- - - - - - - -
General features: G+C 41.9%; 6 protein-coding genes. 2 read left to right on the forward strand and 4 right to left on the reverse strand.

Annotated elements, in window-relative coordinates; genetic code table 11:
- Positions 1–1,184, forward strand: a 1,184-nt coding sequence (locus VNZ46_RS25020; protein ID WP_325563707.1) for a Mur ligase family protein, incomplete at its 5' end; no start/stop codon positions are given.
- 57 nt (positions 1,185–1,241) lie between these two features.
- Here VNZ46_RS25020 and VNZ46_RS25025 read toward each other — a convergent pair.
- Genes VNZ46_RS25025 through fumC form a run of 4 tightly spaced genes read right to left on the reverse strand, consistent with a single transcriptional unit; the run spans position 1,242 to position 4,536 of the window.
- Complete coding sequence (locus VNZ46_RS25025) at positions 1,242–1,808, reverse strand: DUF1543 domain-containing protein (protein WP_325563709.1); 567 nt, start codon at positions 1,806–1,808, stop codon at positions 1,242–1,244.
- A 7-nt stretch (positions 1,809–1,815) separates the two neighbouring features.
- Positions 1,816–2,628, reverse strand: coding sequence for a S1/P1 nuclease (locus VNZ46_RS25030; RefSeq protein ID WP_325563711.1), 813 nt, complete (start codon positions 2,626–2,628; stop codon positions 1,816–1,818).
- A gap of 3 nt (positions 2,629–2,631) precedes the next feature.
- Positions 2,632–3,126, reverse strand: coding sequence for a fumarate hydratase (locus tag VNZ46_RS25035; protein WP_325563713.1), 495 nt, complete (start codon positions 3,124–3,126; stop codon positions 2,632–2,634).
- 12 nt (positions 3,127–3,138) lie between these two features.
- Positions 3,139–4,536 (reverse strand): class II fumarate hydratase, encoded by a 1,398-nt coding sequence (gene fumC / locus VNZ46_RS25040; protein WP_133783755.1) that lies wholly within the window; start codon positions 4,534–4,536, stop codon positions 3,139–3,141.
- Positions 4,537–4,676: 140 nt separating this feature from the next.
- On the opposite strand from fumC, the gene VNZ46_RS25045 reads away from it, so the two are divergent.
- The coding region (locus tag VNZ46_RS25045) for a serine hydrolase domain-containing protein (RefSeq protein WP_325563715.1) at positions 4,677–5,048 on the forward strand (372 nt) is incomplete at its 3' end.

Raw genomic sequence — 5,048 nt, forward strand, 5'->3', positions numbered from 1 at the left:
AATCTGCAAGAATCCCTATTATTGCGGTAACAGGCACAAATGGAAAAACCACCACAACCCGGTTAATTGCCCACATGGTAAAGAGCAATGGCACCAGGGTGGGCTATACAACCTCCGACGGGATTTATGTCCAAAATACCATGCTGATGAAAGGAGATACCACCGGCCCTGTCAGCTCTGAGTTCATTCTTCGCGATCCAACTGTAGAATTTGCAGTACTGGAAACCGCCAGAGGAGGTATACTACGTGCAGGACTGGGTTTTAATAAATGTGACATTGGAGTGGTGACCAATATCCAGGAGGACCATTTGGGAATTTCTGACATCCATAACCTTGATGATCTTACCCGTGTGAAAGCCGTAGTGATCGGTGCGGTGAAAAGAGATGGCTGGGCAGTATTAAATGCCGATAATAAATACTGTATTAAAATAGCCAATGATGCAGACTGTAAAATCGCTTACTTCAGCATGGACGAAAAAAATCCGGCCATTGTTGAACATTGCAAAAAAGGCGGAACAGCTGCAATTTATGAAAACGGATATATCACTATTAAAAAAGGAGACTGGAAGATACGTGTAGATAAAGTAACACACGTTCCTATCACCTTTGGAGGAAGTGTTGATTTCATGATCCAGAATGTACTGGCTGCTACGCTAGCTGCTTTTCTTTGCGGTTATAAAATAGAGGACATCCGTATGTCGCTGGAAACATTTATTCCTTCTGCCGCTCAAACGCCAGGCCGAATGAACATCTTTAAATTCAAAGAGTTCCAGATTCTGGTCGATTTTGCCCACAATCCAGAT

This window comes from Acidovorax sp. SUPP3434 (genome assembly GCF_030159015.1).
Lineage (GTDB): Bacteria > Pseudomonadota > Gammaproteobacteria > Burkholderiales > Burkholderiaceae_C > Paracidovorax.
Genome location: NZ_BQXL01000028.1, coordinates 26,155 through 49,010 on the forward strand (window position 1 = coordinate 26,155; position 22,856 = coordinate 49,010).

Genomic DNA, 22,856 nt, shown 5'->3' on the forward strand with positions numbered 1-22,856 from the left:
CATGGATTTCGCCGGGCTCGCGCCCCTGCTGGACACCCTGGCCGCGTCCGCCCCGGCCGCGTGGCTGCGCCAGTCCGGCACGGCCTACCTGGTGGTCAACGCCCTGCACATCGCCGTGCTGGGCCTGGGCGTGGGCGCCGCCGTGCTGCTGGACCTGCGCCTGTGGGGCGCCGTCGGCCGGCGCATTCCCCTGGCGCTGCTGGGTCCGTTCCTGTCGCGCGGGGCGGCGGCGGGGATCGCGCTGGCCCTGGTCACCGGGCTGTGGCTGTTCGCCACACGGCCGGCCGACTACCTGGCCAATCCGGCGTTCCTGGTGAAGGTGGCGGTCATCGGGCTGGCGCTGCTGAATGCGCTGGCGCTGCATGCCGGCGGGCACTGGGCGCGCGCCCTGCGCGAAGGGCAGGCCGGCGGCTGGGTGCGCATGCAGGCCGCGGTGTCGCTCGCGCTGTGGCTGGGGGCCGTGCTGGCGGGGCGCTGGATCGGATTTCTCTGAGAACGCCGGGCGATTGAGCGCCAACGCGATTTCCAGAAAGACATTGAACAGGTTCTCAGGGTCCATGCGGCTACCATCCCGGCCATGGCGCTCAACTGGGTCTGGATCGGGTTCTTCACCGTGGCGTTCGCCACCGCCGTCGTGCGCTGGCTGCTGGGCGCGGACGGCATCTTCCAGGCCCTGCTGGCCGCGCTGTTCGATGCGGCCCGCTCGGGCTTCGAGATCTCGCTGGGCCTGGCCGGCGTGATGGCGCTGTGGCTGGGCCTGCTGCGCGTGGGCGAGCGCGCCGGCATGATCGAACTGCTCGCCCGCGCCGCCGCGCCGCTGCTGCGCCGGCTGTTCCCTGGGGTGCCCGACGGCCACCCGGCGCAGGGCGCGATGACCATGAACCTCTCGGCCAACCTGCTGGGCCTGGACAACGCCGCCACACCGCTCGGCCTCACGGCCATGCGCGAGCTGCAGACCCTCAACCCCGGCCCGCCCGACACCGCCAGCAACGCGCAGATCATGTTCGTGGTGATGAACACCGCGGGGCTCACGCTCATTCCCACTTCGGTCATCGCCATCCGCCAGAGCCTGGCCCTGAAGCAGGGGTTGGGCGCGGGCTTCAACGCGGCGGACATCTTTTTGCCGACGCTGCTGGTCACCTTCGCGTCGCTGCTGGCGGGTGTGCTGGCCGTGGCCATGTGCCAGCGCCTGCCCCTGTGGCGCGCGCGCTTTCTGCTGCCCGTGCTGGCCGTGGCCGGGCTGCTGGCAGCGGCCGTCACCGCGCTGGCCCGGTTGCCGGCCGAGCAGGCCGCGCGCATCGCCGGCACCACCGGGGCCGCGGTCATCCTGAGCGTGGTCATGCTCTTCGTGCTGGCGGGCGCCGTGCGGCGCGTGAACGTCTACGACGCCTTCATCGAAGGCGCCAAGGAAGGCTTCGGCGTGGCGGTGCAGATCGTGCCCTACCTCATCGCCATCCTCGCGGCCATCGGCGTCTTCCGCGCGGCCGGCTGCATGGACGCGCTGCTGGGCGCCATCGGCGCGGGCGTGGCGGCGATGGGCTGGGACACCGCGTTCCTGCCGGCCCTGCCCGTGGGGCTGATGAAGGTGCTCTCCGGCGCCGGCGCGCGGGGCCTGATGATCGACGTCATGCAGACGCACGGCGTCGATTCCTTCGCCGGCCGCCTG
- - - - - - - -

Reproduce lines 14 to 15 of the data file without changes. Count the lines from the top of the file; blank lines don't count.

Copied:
- Positions 4,537–4,676: 140 nt separating this feature from the next.
- On the opposite strand from fumC, the gene VNZ46_RS25045 reads away from it, so the two are divergent.